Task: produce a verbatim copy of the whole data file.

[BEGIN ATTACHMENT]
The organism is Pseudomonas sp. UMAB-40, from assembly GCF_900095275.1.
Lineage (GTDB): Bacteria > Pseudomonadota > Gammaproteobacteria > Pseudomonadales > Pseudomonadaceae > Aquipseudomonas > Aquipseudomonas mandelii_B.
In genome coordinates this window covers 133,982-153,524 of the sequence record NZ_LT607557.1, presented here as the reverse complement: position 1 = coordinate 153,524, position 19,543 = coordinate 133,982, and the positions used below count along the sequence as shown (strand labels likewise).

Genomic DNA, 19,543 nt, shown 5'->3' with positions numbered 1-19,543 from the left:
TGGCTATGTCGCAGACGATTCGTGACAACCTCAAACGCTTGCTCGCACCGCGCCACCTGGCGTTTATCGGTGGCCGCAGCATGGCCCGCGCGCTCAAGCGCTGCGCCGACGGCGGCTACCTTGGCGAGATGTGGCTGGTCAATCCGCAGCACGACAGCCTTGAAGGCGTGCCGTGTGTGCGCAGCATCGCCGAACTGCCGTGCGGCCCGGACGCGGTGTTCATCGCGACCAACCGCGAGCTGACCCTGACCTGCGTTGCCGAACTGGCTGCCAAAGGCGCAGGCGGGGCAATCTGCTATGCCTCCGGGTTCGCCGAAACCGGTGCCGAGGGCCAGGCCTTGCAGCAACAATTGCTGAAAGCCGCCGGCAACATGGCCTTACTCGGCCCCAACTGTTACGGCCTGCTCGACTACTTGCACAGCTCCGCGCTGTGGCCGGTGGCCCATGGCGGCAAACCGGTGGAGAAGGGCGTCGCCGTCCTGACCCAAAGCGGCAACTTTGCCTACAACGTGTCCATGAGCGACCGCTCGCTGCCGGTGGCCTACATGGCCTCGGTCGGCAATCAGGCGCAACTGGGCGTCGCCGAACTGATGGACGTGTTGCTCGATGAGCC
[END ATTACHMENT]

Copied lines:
The organism is Pseudomonas sp. UMAB-40, from assembly GCF_900095275.1.
Lineage (GTDB): Bacteria > Pseudomonadota > Gammaproteobacteria > Pseudomonadales > Pseudomonadaceae > Aquipseudomonas > Aquipseudomonas mandelii_B.
In genome coordinates this window covers 133,982-153,524 of the sequence record NZ_LT607557.1, presented here as the reverse complement: position 1 = coordinate 153,524, position 19,543 = coordinate 133,982, and the positions used below count along the sequence as shown (strand labels likewise).

Genomic DNA, 19,543 nt, shown 5'->3' with positions numbered 1-19,543 from the left:
TGGCTATGTCGCAGACGATTCGTGACAACCTCAAACGCTTGCTCGCACCGCGCCACCTGGCGTTTATCGGTGGCCGCAGCATGGCCCGCGCGCTCAAGCGCTGCGCCGACGGCGGCTACCTTGGCGAGATGTGGCTGGTCAATCCGCAGCACGACAGCCTTGAAGGCGTGCCGTGTGTGCGCAGCATCGCCGAACTGCCGTGCGGCCCGGACGCGGTGTTCATCGCGACCAACCGCGAGCTGACCCTGACCTGCGTTGCCGAACTGGCTGCCAAAGGCGCAGGCGGGGCAATCTGCTATGCCTCCGGGTTCGCCGAAACCGGTGCCGAGGGCCAGGCCTTGCAGCAACAATTGCTGAAAGCCGCCGGCAACATGGCCTTACTCGGCCCCAACTGTTACGGCCTGCTCGACTACTTGCACAGCTCCGCGCTGTGGCCGGTGGCCCATGGCGGCAAACCGGTGGAGAAGGGCGTCGCCGTCCTGACCCAAAGCGGCAACTTTGCCTACAACGTGTCCATGAGCGACCGCTCGCTGCCGGTGGCCTACATGGCCTCGGTCGGCAATCAGGCGCAACTGGGCGTCGCCGAACTGATGGACGTGTTGCTCGATGAGCC